Ravens stretch wings on day sail


Peter Mallett, 
Staff Writer

After six weeks of military training, members of the Raven Program got a glimpse into Navy life with a Day Sail aboard a Royal Canadian Navy (RCN) frigate.

Twenty-three participants of the Raven Indigenous Summer Program embarked HMCS Ottawa on Aug. 11. The Ravens participated in an extensive guided tour of the vessel’s departments along with multiple static displays as they sailed through the waters of the Strait of Juan de Fuca.

“Sometimes it’s hard for a recruit to envision life in the military outside of their basic training, so the Day Sail offers this outer glimpse,” said Petty Officer First Class (PO1) Michelle Howell, Raven Program Coordinator.

The Program was founded in 2003 and followed the basic principles of the Army Reserve Basic Military Qualification (BMQ). This year’s edition was hosted at Albert Head Training Centre from July 7 to Aug. 18 and included recruits from all nine provinces and territories.

“The Raven Day Sail was an excellent opportunity for recruits to experience a day at sea and interact with military members outside of course staff,” said PO1 Howell.

The Ravens witnessed firefighting and hose handling demonstrations and interacted with the ship’s Helo (helicopter) Team and its embarked CH-148 Cyclone. Members also interacted with the ship’s Dive Team and their diving equipment. The crew then demonstrated Naval Boarding Party drills and person overboard rescue procedures. The Ravens also experienced some of the vessel’s manoeuvres, such as heavy turns and quick stops.

Participants also visited some of the ship’s departments during their guided tour, such as Ottawa’s Operations Room, the ship’s Bridge, and the Machinery Control Room, where Ravens learned about the mechanical operations of the ship’s engines and generators.

Aiden Dillon, a member of the Raven program, described his first overall experience aboard an RCN ship as ‘great’ and said he was most impressed by the ship’s dive team and members of 443 Helicopter Squadron. He was also taken aback by the agility and skill required by the crew to manoeuvre in the cramped confines of the lower deck with its low ceilings and maze of ladders.

“I was stumbling on the ladders every time,” Dillon said. “It was also interesting to see how the crew can get to different parts of the ship by going down the ladder one way and up the other and how they remembered their way.”

Dillon, 17, of Windsor, Ont. is a member of the Oneida Nation of the Thames. He said he initially joined Ravens to earn his BMQ qualification, but friendships he developed during training were wholly unexpected and have made him a better overall person.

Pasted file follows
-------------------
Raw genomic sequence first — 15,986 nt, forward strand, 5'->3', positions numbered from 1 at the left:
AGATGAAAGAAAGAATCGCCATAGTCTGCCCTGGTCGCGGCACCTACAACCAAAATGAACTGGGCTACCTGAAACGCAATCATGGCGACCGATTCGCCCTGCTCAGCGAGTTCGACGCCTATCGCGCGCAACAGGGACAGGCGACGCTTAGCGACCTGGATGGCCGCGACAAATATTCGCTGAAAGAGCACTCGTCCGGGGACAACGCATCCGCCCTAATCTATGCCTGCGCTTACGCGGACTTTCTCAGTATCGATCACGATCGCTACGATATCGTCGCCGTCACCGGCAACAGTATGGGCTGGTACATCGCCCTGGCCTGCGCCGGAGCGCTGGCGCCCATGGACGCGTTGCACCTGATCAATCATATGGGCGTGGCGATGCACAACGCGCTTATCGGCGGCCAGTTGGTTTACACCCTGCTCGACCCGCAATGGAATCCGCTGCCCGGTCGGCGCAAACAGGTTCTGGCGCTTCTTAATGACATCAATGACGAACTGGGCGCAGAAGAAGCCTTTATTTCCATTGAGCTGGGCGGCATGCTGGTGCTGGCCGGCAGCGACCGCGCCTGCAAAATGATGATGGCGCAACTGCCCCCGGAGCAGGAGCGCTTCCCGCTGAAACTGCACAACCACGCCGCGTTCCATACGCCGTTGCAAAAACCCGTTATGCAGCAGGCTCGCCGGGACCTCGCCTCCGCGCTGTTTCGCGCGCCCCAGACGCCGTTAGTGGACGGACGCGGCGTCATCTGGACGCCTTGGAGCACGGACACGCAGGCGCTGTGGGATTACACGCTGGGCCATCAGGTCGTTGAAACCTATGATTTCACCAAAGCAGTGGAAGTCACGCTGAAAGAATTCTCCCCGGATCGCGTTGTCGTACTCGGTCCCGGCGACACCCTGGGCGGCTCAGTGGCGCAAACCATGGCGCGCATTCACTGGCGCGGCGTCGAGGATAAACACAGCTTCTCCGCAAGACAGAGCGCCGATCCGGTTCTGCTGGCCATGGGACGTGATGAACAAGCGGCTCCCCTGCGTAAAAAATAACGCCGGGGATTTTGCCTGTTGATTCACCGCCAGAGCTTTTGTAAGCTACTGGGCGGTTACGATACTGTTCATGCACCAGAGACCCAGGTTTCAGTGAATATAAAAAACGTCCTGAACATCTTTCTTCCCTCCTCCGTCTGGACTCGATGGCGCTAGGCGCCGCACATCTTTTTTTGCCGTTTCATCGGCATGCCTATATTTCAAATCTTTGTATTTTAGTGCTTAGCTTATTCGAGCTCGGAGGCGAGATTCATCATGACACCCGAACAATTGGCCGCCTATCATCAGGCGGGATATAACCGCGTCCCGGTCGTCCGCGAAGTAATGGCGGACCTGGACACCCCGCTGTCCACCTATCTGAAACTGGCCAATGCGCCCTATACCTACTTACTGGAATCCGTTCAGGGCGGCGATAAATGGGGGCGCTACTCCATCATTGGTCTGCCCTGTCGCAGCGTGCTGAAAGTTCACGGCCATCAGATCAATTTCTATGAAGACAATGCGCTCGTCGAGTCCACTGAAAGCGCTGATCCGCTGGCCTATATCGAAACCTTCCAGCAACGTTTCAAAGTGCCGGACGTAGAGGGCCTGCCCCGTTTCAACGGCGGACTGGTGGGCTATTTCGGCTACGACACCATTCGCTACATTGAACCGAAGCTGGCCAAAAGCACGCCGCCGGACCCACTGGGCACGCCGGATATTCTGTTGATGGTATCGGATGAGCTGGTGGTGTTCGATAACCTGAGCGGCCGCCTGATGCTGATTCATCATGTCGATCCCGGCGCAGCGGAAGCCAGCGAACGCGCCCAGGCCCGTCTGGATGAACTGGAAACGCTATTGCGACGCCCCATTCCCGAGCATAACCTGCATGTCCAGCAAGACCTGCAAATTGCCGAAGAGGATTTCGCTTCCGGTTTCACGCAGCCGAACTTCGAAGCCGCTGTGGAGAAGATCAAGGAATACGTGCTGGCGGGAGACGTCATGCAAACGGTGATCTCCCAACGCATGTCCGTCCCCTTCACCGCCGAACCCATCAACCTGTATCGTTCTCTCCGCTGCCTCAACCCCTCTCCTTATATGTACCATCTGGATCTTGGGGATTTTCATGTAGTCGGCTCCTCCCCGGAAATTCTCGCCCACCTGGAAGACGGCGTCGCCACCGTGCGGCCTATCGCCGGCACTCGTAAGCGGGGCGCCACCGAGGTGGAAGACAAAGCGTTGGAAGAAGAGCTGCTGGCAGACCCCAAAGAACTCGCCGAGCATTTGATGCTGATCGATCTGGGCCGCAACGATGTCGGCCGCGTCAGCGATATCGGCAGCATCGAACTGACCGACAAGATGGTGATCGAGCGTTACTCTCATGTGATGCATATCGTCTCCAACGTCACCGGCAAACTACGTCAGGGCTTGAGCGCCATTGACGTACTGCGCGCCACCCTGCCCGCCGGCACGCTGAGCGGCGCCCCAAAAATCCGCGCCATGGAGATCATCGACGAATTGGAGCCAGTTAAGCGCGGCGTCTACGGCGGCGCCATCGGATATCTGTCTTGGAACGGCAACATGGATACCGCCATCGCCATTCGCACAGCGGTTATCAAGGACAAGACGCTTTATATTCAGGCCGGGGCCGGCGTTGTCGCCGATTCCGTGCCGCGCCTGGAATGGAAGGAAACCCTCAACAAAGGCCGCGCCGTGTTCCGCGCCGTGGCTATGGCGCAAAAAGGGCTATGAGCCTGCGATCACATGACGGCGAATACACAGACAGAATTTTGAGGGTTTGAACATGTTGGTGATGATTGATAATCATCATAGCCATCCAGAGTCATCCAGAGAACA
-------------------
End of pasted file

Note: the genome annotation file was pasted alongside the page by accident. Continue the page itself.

Lieutenant-Commander (LCdr) Justin Simmons, Ottawa’s Executive Officer said the Ravens’ visit was a great way to ‘invigorate’ a new generation of sailors. He said two members of his ship’s current crew are Raven graduates.

“They were delighted to give back to the program and happy to facilitate a fine ending to this year’s Raven Program,” LCdr Simmons said.

The Raven Program is one of five Indigenous Summer Programs by the Canadian Armed Forces (CAF). It includes a culture camp at the beginning and then moves into military training such as military knowledge lessons, drill, weapons training, field craft, the obstacle course, and much more. At the end of the course, the graduates receive their CAF Army Reserve BMQ certification and are allowed to join a local reserve unit, become a full-time Regular Force member or be released from the CAF.

Briana Soloman, another Raven Program participant, was impressed with the teamwork and camaraderie onboard.

“I really admired how everyone worked together to get the job done,” she said. “Each of the crew had their own specific role and job to do but they all come together to make it happen and work hard to get there.”

The 26-year-old is a St. Thomas University student from Kingsclear First Nation in New Brunswick. She said she joined the Raven Program to explore career opportunities in the RCN, with the Naval Warfare Officer path catching her eye the most.

Mackenzie Nolan, a 17-year-old Grade 12 student from Brampton, Ont. and member of the Missanabie-Cree First Nation, said she was looking forward to boarding Ottawa after visiting the former RCN Tribal-class destroyer HMCS Haida, which serves as a National Historic Site and floating museum in Hamilton, Ont. The Day Sail was her first time aboard a commissioned RCN vessel.

“I was very excited to be aboard Ottawa, a ship of considerable size, and see what the lifestyle could be like and if I’d be interested in joining the Navy,” she said.

Nolan is interested in becoming a Naval Communicator and said her favourite part of the tour was seeing the ship’s Operations Room.

Besides embarking on a Day Sail, Raven Program participants attended a Military Career Day on Aug. 15 to learn more about CAF opportunities after BMQ. The Raven Program wrapped up for the year with a graduation ceremony at Work Point’s Parade Square on Aug. 17.


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